Occasionally, I hear comments about how legislators only work four months out of the year. I have to laugh at this a little and respond that I wish someone would tell me which eight months I have off. Though the session meets from the first Monday in February and must conclude by the final Friday in May, there is plenty of work to keep legislators busy if they treat the job as a full-time position. Many legislators will hold down other employment, such as insurance or real estate agents, attorneys or a possible career from prior to their election. I do not disparage that choice, but I am glad I chose to do this position full-time and I hope I have done the service for the district as they have expected.
One benefit to this choice is the ability to work on legislative issues year-round. On Monday, I met with law enforcement officers to look at modifications to some laws which have allowed criminals to swindle certain systems. I will go into this further when the bill filing period gets closer. Needless to say, there are many people out there who find ways to cheat the system of laws which have been created rather than earn an honest living. I feel it is our job to constantly be working on ideas to improve our state.
Along those lines, serving as a full-time legislator allows time to research upcoming interim studies. I have seven studies which will be heard in the months ahead. So far, three of the studies have been set with times and locations. Here is the current update:
*13-060 – Community Poultry & Garden Exchange – Agriculture Committee, room 432a - 9/17/13 – 1:30 p.m.;
*13-081 – School Storm Shelters – Common Education Committee – no date set yet;
*13-084 – State Agency Reserve Funds – States Rights Committee – no date set yet;
*13-085 – Runaway Alert System – Human Services Committee, room 412c – 9/24/13 – 9:00 a.m.;
*13-086 – Review of Positive Tomorrows – Human Services Committee, room 412c – 9/24/13 – 10:00 a.m.;
*13-087 – State employee/educator pay & benefits compared to private sector jobs – Appropriations & Budget, room 432a – no date set yet;
*13-090 – Structure & management of state retirement systems – Economic Development Committee – no date set yet.
I will keep you informed on any updates to these studies. If you have an interest in attending one or more, please let me know and I will have you added to that specific interim study distribution list.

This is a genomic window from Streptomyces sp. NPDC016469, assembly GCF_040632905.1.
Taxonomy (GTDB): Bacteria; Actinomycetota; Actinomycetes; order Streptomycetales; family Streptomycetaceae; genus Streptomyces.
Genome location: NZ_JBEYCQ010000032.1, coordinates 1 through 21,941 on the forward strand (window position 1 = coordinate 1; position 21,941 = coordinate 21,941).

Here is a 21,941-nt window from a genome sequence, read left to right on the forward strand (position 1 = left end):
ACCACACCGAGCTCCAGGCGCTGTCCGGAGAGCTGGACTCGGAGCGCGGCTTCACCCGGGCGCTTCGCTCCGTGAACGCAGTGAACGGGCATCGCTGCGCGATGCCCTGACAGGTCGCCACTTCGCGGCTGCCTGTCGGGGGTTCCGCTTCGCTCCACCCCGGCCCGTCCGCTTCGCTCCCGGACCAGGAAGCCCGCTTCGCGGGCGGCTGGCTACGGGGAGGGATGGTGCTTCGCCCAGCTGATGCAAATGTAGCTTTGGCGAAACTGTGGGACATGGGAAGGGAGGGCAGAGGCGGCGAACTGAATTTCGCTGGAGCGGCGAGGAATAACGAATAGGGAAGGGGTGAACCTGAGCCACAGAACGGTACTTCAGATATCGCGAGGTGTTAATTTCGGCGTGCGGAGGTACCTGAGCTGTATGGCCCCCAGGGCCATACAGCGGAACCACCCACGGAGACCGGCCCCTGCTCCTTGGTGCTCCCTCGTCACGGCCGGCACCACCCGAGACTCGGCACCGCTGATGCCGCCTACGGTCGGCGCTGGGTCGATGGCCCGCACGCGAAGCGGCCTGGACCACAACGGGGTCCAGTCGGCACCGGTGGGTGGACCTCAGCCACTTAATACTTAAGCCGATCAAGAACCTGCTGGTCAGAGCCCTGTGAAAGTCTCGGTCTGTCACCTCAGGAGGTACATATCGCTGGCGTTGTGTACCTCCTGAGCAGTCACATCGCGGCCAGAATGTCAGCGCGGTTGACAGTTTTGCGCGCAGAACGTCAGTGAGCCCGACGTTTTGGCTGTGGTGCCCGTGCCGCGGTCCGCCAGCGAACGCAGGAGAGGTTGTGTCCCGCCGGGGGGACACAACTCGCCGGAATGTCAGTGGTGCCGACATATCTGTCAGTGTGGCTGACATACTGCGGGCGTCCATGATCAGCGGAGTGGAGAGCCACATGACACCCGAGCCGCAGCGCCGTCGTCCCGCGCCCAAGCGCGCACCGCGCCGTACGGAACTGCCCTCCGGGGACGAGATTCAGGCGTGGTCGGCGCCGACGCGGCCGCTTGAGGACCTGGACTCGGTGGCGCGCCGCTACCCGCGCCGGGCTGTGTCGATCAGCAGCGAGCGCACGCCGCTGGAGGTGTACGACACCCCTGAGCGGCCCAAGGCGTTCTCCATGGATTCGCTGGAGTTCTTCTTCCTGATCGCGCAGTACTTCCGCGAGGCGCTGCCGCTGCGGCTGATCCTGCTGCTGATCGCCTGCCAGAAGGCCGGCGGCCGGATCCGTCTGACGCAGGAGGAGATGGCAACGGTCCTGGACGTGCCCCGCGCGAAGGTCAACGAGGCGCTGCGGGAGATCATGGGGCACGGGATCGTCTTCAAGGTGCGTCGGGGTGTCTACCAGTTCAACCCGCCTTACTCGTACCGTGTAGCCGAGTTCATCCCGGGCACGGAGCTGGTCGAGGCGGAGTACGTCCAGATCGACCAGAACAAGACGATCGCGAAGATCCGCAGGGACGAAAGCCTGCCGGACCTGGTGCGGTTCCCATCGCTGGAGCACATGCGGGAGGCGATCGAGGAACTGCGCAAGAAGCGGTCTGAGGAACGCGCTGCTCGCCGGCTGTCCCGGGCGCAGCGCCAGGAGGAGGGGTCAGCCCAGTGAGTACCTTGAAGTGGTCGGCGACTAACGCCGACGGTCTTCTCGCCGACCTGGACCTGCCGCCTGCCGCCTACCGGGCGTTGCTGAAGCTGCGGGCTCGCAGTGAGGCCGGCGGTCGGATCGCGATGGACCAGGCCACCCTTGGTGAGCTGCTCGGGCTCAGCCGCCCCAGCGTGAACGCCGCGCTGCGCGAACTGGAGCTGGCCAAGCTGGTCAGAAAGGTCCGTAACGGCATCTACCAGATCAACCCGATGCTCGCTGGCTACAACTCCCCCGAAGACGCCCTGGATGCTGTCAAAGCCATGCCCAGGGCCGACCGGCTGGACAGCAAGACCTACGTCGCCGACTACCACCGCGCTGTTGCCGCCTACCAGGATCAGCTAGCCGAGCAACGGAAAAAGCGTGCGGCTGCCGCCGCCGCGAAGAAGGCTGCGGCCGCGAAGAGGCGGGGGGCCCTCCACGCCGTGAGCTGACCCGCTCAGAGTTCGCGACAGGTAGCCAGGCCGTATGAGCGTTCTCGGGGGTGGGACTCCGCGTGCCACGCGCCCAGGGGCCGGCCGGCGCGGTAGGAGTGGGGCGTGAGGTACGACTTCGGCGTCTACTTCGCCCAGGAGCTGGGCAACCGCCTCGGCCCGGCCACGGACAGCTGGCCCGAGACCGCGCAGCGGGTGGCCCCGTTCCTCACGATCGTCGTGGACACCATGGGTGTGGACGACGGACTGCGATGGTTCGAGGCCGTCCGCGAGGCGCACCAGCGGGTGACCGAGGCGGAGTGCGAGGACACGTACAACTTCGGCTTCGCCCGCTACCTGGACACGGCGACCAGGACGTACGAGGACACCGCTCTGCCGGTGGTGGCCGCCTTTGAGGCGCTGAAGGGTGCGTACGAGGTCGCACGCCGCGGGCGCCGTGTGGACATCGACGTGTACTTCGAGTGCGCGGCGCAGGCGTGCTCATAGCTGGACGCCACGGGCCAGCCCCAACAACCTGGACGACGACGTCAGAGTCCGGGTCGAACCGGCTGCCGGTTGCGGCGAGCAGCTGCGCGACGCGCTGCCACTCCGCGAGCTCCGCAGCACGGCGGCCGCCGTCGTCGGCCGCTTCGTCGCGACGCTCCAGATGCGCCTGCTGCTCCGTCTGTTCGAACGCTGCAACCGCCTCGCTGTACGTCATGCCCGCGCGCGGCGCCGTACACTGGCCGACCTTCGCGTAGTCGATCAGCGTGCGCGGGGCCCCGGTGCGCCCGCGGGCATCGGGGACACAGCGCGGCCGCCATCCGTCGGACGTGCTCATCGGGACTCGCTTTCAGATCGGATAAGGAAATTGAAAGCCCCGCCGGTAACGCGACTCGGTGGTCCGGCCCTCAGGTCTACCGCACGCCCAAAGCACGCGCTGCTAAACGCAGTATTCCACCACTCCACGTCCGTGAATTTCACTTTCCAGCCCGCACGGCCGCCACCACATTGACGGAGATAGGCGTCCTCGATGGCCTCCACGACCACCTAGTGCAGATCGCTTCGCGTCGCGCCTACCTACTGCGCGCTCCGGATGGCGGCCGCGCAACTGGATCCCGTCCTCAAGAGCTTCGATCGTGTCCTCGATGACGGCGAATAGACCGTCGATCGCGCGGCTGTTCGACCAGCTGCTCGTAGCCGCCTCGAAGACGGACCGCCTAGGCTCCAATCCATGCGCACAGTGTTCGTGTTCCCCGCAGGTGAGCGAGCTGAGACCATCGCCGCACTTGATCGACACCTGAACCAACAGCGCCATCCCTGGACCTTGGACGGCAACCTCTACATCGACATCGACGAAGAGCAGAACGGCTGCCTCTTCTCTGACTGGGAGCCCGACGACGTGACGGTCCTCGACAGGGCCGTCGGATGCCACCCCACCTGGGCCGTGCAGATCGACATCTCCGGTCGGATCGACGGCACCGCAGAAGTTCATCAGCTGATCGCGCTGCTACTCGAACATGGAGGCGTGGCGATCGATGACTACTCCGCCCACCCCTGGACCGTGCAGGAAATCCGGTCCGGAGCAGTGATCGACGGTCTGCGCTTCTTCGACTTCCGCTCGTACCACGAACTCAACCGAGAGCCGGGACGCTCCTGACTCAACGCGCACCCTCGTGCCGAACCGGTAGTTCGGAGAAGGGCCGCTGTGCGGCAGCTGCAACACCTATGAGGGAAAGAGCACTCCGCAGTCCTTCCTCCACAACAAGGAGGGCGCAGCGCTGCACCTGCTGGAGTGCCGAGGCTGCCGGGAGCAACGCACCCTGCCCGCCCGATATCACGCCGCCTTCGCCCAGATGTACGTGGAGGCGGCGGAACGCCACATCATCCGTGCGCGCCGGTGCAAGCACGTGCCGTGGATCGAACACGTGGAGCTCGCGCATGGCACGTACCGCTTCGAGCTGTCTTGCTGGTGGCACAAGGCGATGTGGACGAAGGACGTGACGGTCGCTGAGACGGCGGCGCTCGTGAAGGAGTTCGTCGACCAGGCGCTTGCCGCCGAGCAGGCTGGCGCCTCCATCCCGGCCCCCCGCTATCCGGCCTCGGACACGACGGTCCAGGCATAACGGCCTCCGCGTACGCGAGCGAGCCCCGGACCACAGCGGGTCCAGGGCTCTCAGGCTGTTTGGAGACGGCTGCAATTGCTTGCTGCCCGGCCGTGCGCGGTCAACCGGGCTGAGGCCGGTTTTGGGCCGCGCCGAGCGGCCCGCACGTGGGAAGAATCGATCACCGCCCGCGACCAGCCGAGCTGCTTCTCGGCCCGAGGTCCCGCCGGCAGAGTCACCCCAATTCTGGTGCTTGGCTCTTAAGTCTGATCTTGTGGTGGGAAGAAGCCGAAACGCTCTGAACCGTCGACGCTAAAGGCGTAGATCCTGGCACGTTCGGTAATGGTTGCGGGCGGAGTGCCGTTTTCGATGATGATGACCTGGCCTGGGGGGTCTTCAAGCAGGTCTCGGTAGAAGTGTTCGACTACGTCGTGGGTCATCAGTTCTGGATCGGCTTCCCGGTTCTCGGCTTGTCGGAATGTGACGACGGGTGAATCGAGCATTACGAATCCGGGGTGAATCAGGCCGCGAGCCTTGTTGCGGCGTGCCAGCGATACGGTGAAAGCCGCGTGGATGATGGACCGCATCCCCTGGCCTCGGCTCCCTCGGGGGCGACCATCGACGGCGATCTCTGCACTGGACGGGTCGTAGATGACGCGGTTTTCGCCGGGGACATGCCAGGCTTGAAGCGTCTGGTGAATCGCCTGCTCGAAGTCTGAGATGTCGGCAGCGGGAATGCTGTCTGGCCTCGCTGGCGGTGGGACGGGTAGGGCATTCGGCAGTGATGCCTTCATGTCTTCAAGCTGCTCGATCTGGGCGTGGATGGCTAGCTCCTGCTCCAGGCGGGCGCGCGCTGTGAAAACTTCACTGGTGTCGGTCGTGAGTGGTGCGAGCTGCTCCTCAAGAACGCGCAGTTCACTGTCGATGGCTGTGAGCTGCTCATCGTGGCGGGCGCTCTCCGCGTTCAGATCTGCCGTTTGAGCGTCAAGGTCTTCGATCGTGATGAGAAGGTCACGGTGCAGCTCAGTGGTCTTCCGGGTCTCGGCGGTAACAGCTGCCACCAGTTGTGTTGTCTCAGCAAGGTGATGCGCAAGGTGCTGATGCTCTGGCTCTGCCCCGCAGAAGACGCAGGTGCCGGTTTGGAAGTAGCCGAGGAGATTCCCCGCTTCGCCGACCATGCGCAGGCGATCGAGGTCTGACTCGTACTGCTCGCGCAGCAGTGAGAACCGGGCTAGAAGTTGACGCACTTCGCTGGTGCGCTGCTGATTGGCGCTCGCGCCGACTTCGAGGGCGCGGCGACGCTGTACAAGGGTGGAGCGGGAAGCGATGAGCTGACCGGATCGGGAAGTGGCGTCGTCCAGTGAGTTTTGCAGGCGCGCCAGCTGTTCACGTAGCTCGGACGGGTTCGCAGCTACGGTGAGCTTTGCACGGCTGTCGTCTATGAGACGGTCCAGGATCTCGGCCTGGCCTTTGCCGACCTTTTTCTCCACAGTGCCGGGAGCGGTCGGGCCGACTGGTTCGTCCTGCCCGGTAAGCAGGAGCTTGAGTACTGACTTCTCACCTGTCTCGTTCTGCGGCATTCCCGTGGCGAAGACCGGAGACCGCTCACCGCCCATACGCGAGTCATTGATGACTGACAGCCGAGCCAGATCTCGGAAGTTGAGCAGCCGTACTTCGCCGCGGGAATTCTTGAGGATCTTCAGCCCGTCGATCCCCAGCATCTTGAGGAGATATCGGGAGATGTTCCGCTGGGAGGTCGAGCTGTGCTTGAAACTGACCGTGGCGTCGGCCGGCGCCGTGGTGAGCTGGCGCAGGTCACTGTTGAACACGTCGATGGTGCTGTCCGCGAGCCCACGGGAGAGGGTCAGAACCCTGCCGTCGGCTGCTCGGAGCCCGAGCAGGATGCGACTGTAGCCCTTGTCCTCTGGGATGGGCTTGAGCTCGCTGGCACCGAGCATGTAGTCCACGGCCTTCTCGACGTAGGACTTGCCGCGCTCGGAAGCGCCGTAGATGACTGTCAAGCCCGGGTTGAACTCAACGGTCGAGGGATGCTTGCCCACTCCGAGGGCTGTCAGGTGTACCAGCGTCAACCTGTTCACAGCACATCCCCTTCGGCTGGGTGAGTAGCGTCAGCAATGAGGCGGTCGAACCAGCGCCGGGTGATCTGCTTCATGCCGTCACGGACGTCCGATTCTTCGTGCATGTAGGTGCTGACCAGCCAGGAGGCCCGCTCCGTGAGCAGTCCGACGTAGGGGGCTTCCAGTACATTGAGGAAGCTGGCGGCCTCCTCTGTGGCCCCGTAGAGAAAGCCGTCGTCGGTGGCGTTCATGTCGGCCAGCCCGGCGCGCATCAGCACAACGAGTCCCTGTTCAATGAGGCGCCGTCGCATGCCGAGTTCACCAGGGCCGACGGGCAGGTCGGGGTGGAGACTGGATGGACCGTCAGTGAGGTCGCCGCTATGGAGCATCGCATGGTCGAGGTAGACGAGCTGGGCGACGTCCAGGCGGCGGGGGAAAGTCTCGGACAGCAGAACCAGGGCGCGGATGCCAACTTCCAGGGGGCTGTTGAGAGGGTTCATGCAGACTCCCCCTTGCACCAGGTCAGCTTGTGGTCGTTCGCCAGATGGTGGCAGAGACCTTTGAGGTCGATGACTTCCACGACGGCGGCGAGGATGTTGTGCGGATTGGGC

I am also blessed to have the opportunity to work with many worthy groups. I serve on several boards for youth programs, including the YMCA Youth in Government program, 4-H and the Oklahoma Intercollegiate Legislature. All these programs are starting back up for the school year, so let me know if you would like more information on them. I also have the chance to support programs specifically in our area, such as the back to school event held last week for local students, which was organized by Chickasha teachers. Rep. David Perryman and I were pleased to distribute books to students provided by Feed the Children and the Oklahoma Education Association. Later that week, I attended the Elgin FFA back-to-school ice cream social and even brought some homemade ice cream. Both were great evenings!
To conclude this week, I received sad news about the death of a former colleague. Rep. Odelia Dank passed away Saturday after a long battle with cancer. Odelia’s husband, David, was elected to her seat following retirement due to term limits. I met them both at my first Speaker’s Ball back in 1995. I had the chance to sit with them and enjoyed the evening’s discussion. Odelia was responsible for originally authoring many of the education policy changes we currently see in the law, though most did not pass until after her service. She stood by her convictions on what she felt was important. I enjoyed the opportunity to work with her as a staff member and to later serve with her as a legislator. I send my condolences to David and their family.